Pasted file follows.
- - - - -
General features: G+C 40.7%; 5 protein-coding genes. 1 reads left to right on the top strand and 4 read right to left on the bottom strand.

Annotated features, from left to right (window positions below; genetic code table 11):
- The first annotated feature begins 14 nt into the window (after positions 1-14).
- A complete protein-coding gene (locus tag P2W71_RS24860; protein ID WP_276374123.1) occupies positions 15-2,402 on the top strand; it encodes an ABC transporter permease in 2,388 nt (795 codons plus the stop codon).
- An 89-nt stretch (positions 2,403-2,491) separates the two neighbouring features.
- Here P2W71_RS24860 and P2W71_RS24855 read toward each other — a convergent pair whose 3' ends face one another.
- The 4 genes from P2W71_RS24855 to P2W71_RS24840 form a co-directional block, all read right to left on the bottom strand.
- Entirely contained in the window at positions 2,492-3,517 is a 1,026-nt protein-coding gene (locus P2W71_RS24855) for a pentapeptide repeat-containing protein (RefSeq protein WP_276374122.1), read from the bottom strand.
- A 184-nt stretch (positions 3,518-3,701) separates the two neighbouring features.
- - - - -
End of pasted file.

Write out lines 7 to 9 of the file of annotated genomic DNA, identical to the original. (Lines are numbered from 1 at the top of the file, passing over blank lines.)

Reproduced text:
- The 4 genes from P2W71_RS24855 to P2W71_RS24840 form a co-directional block, all read right to left on the bottom strand.
- Entirely contained in the window at positions 2,492-3,517 is a 1,026-nt protein-coding gene (locus P2W71_RS24855) for a pentapeptide repeat-containing protein (RefSeq protein WP_276374122.1), read from the bottom strand.
- A 184-nt stretch (positions 3,518-3,701) separates the two neighbouring features.